... danced elfishly, and trippingly—for very joy it made one laugh. The tear rolled down Joyce's face, as the smile replaced it, and dropped upon the thin cheek of the baby. He did not flinch, and the staring eyes did not falter, but something drew the mother's attention. As the final tripping notes died ...
— Joyce of the North Woods • Harriet T. Comstock

... decidedly sick. He was country-born himself, and, being no mere dreamer of dreams, realised that it was as well that country people should not flinch at the less poetic side of their lives, but this callousness struck him as horrible in a young child like Phoebe. Yet as he saw Ishmael wince he regretted the very sensibility in the boy, the lack of which had shocked him ...
— Secret Bread • F. Tennyson Jesse

... man, and threw light on all that had passed before, when he was picked out, out of his regular place, to be charged with the task of bringing home the capital charge against Essex. He does not say he hesitated. He does not say that he asked to be excused the terrible office. He did not flinch as the minister of vengeance for those who required that Essex should die. He did his work, we are told by his admiring biographer, better than Coke, and repaired the blunders of the prosecution. ...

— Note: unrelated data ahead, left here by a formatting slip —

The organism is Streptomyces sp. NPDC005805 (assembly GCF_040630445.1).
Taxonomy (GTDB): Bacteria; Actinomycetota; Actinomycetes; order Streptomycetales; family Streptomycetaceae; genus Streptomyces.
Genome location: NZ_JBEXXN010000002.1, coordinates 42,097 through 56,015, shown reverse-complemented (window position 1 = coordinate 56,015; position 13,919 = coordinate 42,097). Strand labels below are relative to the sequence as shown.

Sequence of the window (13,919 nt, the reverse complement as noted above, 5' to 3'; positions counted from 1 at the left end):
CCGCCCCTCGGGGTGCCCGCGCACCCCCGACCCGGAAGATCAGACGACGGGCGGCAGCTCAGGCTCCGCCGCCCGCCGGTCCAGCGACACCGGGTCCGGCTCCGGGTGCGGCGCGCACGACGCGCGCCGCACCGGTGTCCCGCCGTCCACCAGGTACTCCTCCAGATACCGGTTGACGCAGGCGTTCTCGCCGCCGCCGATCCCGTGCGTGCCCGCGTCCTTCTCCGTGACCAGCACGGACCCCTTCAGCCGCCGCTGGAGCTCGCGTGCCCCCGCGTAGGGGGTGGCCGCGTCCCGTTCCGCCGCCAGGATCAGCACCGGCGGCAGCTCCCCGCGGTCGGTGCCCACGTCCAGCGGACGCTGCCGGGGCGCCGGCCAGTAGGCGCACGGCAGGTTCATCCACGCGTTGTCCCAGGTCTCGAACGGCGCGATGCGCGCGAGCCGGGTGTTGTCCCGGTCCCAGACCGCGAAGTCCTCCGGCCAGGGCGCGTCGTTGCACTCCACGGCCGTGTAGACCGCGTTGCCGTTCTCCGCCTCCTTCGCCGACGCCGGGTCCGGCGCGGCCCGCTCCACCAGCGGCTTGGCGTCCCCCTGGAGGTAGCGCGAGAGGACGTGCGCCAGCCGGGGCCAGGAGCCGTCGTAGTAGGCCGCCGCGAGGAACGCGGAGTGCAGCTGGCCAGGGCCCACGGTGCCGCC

— Bacon - English Men Of Letters, Edited By John Morley • Richard William Church

... with a wicked gleam in her eyes. "I don't hesitate!... Comrades who flinch, sneaks who betray, get rid of them, say I!... I condemn ...
— Messengers of Evil - Being a Further Account of the Lures and Devices of Fantomas • Pierre Souvestre

... Patrol.—1. Move cautiously but not timidly. 2. Do not flinch or show consciousness of it in case you become suddenly aware that you are under the observation of the enemy. Not knowing that you are aware of his presence he will let you come on, and suddenly, when you see cover, ...
— Military Instructors Manual • James P. Cole and Oliver Schoonmaker